December 14, 2015

Merry Pre-Christmas!

We have 8 inches of snow this morning, the first major storm of the season.  Still snowing.
This is our new horse, a six year old Arabian mare.  We call her Sugar.  She's a sweetheart.
Here's another little sweetheart in our lives, a brand new grandbaby!  She's #7.
Grandpa is pleased.
Happy Christmas, everyone!  May your days be merry and bright, or snowy, whichever you prefer.

October 12, 2015

Water is the Desert's Gem

On the rim, Horseshoe Canyon.  The Great Gallery is about 5 miles down the canyon
On an early October trip to southern Utah's San Rafael Desert, we began a ride  the Horseshoe Canyon Unit of Canyonlands.  Horseshoe Canyon (sometimes called Barrier Canyon) features the world famous Great Gallery, a panel of ancient native American petroglyphs. The trail into the canyon follows an old roadbed blasted out of the sandstone  in 1929  This time, we followed the road out of the canyon to the east, where it is mostly washed out, but enough of it remains for a horse or hiker to follow.
Faint trail crosses the arid landscape
After crossing Horseshoe Canyon, we rode 15 miles across old 2 tracks and trailless desert to reach what is known as the Spur.
From the air, the bends in the Green River create what looks like the rowels (points) of a spur.
One of the rowels of the Spur as seen from the Moab (east) side of the Green River
From the Moab side of the river (east), each rowel looks like a peninsula sticking out in a river bend. Last week, we were on the west side, up on one of those peninsulas.
As we neared southernmost rowel of the Spur, the horses were ready for a drink.
Light Green Tree Marks Water
The lighter green tree, a cottonwood, in the left middle of the photo shows us where to look, although Steve had already scouted out the waterholes on Google Earth.  We needed to be fairly certain water was out there before making the ride.
Desert Gem
Here's that tree, close up, where a pool of water awaited us.  Boss and Coco enjoyed a nice long drink.  Shortly after this photo was taken, Boss moved on into the pool, reaching belly deep in a few steps.  He intended to go swimming, but I was able to turn him around before he got carried away and soaked his saddle.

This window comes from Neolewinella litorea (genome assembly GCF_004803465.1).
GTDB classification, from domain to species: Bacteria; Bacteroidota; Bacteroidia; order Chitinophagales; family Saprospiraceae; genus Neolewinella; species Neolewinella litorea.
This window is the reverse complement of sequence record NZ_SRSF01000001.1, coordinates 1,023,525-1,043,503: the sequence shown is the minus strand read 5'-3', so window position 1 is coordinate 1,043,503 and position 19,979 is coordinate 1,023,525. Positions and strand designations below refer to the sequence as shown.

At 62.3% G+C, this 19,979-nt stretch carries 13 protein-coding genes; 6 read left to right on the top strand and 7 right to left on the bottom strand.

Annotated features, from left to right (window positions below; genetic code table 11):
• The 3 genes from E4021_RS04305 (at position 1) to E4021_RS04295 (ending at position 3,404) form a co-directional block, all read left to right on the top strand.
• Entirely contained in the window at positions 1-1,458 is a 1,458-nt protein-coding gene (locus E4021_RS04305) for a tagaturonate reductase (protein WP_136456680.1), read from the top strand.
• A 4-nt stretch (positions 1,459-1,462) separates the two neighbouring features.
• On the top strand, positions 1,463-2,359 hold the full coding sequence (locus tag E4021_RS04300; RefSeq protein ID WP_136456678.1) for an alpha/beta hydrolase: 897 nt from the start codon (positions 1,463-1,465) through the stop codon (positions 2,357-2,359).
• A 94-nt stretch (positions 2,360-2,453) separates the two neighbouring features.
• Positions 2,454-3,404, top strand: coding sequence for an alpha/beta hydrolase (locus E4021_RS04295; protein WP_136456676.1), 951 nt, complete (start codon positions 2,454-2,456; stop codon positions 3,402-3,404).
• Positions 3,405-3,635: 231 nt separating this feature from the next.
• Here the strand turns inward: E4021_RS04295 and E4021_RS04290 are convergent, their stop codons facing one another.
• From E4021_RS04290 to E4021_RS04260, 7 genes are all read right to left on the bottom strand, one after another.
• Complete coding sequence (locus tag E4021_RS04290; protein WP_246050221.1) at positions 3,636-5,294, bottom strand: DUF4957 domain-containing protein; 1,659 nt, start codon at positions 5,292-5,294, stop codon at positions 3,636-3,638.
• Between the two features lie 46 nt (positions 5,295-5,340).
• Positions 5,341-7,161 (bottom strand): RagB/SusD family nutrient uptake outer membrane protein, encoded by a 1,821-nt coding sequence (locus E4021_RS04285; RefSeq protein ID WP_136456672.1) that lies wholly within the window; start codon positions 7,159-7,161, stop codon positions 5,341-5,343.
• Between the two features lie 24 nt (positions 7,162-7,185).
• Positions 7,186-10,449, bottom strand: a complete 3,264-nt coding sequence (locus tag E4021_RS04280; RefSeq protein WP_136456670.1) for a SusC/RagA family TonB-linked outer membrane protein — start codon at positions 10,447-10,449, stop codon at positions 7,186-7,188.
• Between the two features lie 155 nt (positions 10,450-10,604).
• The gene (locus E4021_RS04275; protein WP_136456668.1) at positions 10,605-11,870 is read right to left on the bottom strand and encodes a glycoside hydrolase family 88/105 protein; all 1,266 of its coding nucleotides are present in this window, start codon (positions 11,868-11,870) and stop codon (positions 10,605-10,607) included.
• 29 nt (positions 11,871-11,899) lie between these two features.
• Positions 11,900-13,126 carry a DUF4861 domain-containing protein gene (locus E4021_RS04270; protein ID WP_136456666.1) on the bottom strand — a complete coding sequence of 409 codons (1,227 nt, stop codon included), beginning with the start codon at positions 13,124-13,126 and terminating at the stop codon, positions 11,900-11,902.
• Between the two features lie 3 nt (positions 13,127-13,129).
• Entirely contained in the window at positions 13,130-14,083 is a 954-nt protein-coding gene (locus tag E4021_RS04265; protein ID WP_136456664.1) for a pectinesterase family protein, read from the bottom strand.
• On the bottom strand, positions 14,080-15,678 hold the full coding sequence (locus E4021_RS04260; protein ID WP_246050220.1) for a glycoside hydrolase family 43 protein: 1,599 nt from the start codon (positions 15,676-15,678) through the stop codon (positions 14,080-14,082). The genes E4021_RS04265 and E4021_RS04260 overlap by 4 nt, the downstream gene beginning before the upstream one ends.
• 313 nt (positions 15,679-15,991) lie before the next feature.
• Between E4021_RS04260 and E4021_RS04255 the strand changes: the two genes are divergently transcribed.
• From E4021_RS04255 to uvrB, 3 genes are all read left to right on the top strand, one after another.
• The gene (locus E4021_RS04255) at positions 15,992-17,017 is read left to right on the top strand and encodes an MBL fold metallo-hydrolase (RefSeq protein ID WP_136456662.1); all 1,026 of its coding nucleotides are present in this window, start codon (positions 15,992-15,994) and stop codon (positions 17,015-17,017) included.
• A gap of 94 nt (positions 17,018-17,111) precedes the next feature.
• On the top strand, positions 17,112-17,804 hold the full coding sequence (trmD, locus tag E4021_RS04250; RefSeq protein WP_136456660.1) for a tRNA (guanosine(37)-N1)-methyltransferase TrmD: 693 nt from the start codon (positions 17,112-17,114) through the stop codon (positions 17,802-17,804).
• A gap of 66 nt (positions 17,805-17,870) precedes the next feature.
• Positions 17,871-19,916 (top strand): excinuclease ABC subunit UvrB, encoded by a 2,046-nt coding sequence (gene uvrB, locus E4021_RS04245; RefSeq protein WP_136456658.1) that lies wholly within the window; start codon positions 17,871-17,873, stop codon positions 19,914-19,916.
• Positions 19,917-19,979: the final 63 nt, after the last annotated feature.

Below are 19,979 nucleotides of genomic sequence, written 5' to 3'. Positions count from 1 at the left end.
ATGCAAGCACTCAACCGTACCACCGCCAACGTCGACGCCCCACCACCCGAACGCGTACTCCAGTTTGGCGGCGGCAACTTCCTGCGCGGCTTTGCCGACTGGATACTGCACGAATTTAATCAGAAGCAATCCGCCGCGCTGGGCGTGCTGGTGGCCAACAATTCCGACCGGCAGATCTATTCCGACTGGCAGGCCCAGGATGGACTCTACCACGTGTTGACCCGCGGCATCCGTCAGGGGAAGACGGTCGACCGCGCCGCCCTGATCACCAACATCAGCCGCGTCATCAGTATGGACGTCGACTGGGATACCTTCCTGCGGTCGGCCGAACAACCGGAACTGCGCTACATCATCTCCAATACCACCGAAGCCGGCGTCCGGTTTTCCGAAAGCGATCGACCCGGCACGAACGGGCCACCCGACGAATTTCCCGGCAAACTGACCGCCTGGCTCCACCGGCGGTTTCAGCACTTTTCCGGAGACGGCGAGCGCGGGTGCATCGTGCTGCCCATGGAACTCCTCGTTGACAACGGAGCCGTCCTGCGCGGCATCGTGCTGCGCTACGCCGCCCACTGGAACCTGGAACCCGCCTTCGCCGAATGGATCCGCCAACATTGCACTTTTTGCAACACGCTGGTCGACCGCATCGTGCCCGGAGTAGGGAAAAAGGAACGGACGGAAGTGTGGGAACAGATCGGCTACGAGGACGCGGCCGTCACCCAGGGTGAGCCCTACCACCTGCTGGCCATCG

view of Green River from the Spur (west side of the river) 
We rode out onto one of the rowels of the Spur for a view of the river.  We dubbed the area Pothole Spur, because it was covered with potholes filled with water from a recent rain.
Boss looked at one of the potholes, then at me, as if to say, "How the heck do you expect me to go swimming in this?"
Some of the potholes were more sizeable, but not deep enough for Boss to get his belly wet.
Some areas have good grass.  No cows graze on the Spur, and even the burros don't venture out there very often, possibly because the water holes are so scarce.
We did see quite a few jackrabbits, and as we explored a small canyon, we surprised a large owl, probably a Great Horned Owl, which are said to be fairly common in the Canyonlands.  The land between Horseshoe Canyon and the Green River, known as The Spur, encompasses well over 50 square miles.  All of it is nearly untouched, lonely and wild.

September 29, 2015

Painted Landscape

Last weekend, the aspens were in their peak autumn finery. Most turn gold, but some sport a fashionable auburn color.
As we climbed the hills north of Strawberry Reservoir, we looked down upon meadows bordered by aspen and spruce.  (You can see the reservoir at the top of the photo.)
Aspen gold is particularly beautiful when backlit by the sun.
Medallion leaves cover this aspen lined trail.
The forest dwarfs a horse and rider, making us realize how small we are compared to nature's vast beauty.

September 23, 2015

Early Autumn Colors

On the trails north of Strawberry Reservoir, the aspens are starting to change.  The elk mating season has begun, and the bulls announce their presence with bugling. The small herd we spotted didn't hang around long enough to be photographed.
Daisy has a grand time sniffing for elk and running with her horses.
On Tibble Fork, maple reds dominate in the higher terrain, with Timpanogas in the background.
while narrow leaf cottonwoods and box elder begin to change along the stream.